Conflict of interest statement

Keywords: Cannabis (marijuana); cannabidiol; delta9-tetrahydrocannabinol; functional MRI; neuroimaging.

Copyright © 2021 Batalla, Bos, Postma and Bossong.

Cbd brain

Animal studies, and self-reports or research in humans, suggest CBD may also help with:

Cannabidiol (CBD) is often covered in the media, and you may see it touted as an add-in booster to your post-workout smoothie or morning coffee. You can even buy a CBD-infused sports bra. But what exactly is CBD? And why is it so popular?

The evidence for cannabidiol health benefits

CBD, or cannabidiol, is the second most prevalent active ingredient in cannabis (marijuana). While CBD is an essential component of medical marijuana, it is derived directly from the hemp plant, a cousin of marijuana, or manufactured in a laboratory. One of hundreds of components in marijuana, CBD does not cause a “high” by itself. According to a report from the World Health Organization, “In humans, CBD exhibits no effects indicative of any abuse or dependence potential…. To date, there is no evidence of public health related problems associated with the use of pure CBD.”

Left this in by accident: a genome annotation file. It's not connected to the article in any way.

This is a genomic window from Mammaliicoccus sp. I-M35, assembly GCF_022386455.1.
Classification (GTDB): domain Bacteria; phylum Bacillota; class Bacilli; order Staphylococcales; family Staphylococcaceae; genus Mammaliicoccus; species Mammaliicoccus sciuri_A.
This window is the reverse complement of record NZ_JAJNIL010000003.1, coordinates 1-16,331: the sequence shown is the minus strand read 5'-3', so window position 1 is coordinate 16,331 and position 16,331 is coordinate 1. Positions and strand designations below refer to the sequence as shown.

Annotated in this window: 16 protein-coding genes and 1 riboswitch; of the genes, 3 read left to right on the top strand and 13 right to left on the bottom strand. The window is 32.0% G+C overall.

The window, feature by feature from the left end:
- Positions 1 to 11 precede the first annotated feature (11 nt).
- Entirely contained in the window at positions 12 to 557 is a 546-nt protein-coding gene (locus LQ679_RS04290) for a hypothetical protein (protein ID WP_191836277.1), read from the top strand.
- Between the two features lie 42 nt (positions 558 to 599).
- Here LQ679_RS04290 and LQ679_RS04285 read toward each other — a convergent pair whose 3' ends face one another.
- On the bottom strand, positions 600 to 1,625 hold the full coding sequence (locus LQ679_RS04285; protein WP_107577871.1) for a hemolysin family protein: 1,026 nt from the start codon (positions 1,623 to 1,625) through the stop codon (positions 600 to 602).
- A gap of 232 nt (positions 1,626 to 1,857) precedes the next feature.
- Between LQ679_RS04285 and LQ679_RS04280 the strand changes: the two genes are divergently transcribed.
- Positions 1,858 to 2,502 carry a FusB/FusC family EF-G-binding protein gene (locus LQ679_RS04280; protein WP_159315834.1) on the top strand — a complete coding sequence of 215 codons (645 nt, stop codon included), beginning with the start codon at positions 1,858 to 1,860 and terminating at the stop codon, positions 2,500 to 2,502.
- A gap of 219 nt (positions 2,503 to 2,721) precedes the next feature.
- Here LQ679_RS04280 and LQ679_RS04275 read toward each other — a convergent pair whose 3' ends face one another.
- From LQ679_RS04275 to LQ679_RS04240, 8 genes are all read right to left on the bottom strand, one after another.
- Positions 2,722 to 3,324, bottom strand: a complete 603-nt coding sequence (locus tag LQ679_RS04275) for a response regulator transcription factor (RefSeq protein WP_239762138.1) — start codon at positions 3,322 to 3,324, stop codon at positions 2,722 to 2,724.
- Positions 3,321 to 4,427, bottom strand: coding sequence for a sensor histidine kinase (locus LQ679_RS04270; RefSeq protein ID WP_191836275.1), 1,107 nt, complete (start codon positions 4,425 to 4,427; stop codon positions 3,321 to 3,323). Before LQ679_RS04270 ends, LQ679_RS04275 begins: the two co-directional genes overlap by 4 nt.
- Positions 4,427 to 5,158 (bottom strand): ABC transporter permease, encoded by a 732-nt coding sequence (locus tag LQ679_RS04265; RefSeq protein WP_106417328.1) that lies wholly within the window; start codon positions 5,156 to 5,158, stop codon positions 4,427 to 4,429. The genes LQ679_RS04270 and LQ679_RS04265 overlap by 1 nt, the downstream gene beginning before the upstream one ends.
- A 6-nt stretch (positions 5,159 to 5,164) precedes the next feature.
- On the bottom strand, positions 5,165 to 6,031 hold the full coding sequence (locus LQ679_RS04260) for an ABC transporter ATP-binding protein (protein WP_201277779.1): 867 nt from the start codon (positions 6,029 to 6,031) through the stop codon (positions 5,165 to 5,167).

People taking high doses of CBD may show abnormalities in liver related blood tests. Many non-prescription drugs, such as acetaminophen (Tylenol), have this same effect. So, you should let your doctor know if you are regularly using CBD.

How is cannabidiol different from marijuana, cannabis and hemp?

The Farm Bill removed all hemp-derived products, including CBD, from the Controlled Substances Act, which criminalizes the possession of drugs. In essence, this means that CBD is legal if it comes from hemp, but not if it comes from cannabis (marijuana) – even though it is the exact same molecule. Currently, many people obtain CBD online without a medical marijuana license, which is legal in most states.